Two bloodcurdling stories of strange and terrible note:
From MEMRI, we receive news of an "Ummah Day" children's musical celebration. How nice! Except that it's an "Ummah Day" children's musical celebration of jihad terror by a troupe of putatively American kids, as uploaded to the to the Facebook page of the Muslim American Society Islamic Center in Philadelphia. That's Philadelphia, PA, USA, not Ramallah or Beirut.
Sing-along with Muhammed includes such hits as "Glorious steeds call us and lead us [to] the Al-Aqsa Mosque. The blood of martyrs protects us... Take us, oh ships... until we reach our shores and crush the treacherous ones... Flow, oh rivers of martyrs!" and the like. One girl read a poem praising martyrs who sacrificed their lives for Palestine, and she asked: "Will [Jerusalem] be a hotbed for cowards?" Another read: "We will defend [Palestine] with our bodies... We will chop off their heads, and we will liberate the sorrowful and exalted Al-Aqsa Mosque... We will subject them to eternal torture."
I especially liked the bit about how after detonation ("Our martyrs sacrificed their lives without hesitation"), "the scent of musk emanates from their bodies."
Watch here and send to your US representative along with a thank-you note -- "Thank you for doing nothing to stop Islamic immigration and thus save the United States from Islamization."
Next up is a story out the The Daily Mail in the United Kingdom, which remains somewhat ahead of the USA in terms of both Islamization and general moral and cultural suicide.
The National Trust is researching its historic houses’ links to slavery and ‘British imperialism’ to ensure it can give visitors an ‘honest picture’ of its properties.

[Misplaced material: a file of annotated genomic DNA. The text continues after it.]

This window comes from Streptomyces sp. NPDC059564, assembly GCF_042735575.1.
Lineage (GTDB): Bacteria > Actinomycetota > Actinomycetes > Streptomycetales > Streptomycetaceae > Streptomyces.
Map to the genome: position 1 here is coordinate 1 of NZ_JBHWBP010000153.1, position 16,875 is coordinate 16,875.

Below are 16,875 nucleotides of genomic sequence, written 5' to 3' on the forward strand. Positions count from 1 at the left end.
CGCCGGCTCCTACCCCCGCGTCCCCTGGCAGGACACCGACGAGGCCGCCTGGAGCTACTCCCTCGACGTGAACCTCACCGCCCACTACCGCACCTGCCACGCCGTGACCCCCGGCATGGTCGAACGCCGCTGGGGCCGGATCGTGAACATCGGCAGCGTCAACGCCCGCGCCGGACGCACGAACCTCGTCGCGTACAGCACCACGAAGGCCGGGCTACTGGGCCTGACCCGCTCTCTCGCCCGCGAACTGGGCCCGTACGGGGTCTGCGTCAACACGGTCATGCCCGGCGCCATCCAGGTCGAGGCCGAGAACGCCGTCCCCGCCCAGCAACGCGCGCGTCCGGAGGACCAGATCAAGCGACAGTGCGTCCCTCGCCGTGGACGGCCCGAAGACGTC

As part of the work, staff will be mentored by young people, mainly from black and ethnic minority backgrounds, to prevent the colonial legacy from being glossed over.
The Trust is the latest in a string of organisations to address the impact of empire. Last week, Cambridge University announced an inquiry into its historic links with the slave trade, and a similar exercise to ‘decolonise’ Glasgow University is under way.
The National Trust’s project, called Colonial Countryside, will see up to 100 children aged ten and 11 form ‘advisory boards’ for historic houses. The pupils are mostly from African, Caribbean and South Asian backgrounds.
The pupils will visit the houses, learn their history and advise staff on how to present the information to children in guidebooks and on tours.
Subjects under discussion include slave-owners’ illegitimate colonial children, treasures ‘looted’ from the British Empire, how mahogany furniture was produced by enslaved Africans and the shipping of live turtles from Jamaica to make soup for aristocrats.
A spokesman said: ‘This is a good way of bridging the generations and also giving the children lessons in giving constructive feedback.’
...It also said it hoped to get ethnic minority children interested in history, as they are under-represented on university courses in the subject.
But some critics have described the approach as ‘self-flagellation’.
Chris McGovern, chairman of the Campaign for Real Education, and a National Trust member, said colonial history was taught in many schools and claimed ‘kids get nothing but a non-stop diet of slavery and deprivation’. He added: ‘The story that the National Trust needs to tell about slavery should be balanced.’
Balanced? Yes, no doubt the "black and ethnic" National Trust kiddie-bots will be well briefed on the role of their Muslim and African forbears in the slave trade, the massive white slave trade (the word foes come from "slav," after all), and the steady stream of medicines, hygiene, law, roads, eyeglasses, and literacy that "colonialism" brought with it to "darkest Africa" and beyond.
Can't wait to revisit Brideshead and all that.